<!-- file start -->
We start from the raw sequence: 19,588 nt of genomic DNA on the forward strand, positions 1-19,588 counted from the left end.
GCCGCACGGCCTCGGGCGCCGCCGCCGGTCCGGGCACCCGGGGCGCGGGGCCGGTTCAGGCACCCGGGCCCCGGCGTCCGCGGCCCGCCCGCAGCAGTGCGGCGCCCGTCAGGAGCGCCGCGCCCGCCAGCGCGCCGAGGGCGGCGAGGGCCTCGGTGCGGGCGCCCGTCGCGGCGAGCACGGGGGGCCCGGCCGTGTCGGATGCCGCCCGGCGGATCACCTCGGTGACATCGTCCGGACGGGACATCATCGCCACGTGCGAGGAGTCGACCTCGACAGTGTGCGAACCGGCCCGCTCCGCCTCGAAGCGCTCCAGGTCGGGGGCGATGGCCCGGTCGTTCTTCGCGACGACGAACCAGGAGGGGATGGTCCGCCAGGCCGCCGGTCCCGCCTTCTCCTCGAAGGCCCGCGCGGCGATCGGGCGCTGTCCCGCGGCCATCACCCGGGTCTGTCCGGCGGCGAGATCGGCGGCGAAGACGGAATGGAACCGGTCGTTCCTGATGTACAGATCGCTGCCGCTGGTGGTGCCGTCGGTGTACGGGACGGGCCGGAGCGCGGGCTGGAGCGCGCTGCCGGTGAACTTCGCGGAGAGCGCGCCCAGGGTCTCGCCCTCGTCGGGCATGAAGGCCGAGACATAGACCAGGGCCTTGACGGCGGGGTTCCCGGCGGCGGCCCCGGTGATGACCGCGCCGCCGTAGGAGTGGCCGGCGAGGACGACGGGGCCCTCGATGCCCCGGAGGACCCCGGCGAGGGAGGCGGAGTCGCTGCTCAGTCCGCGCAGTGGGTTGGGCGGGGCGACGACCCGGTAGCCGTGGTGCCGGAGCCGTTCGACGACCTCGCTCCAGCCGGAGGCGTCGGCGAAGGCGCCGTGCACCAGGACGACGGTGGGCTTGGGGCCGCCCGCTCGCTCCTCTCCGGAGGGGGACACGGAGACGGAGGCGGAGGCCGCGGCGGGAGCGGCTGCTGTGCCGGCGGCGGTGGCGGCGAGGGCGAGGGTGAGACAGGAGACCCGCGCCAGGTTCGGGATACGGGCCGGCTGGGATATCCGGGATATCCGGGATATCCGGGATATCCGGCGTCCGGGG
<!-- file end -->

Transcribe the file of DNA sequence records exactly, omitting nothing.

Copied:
We start from the raw sequence: 19,588 nt of genomic DNA on the forward strand, positions 1-19,588 counted from the left end.
GCCGCACGGCCTCGGGCGCCGCCGCCGGTCCGGGCACCCGGGGCGCGGGGCCGGTTCAGGCACCCGGGCCCCGGCGTCCGCGGCCCGCCCGCAGCAGTGCGGCGCCCGTCAGGAGCGCCGCGCCCGCCAGCGCGCCGAGGGCGGCGAGGGCCTCGGTGCGGGCGCCCGTCGCGGCGAGCACGGGGGGCCCGGCCGTGTCGGATGCCGCCCGGCGGATCACCTCGGTGACATCGTCCGGACGGGACATCATCGCCACGTGCGAGGAGTCGACCTCGACAGTGTGCGAACCGGCCCGCTCCGCCTCGAAGCGCTCCAGGTCGGGGGCGATGGCCCGGTCGTTCTTCGCGACGACGAACCAGGAGGGGATGGTCCGCCAGGCCGCCGGTCCCGCCTTCTCCTCGAAGGCCCGCGCGGCGATCGGGCGCTGTCCCGCGGCCATCACCCGGGTCTGTCCGGCGGCGAGATCGGCGGCGAAGACGGAATGGAACCGGTCGTTCCTGATGTACAGATCGCTGCCGCTGGTGGTGCCGTCGGTGTACGGGACGGGCCGGAGCGCGGGCTGGAGCGCGCTGCCGGTGAACTTCGCGGAGAGCGCGCCCAGGGTCTCGCCCTCGTCGGGCATGAAGGCCGAGACATAGACCAGGGCCTTGACGGCGGGGTTCCCGGCGGCGGCCCCGGTGATGACCGCGCCGCCGTAGGAGTGGCCGGCGAGGACGACGGGGCCCTCGATGCCCCGGAGGACCCCGGCGAGGGAGGCGGAGTCGCTGCTCAGTCCGCGCAGTGGGTTGGGCGGGGCGACGACCCGGTAGCCGTGGTGCCGGAGCCGTTCGACGACCTCGCTCCAGCCGGAGGCGTCGGCGAAGGCGCCGTGCACCAGGACGACGGTGGGCTTGGGGCCGCCCGCTCGCTCCTCTCCGGAGGGGGACACGGAGACGGAGGCGGAGGCCGCGGCGGGAGCGGCTGCTGTGCCGGCGGCGGTGGCGGCGAGGGCGAGGGTGAGACAGGAGACCCGCGCCAGGTTCGGGATACGGGCCGGCTGGGATATCCGGGATATCCGGGATATCCGGGATATCCGGCGTCCGGGG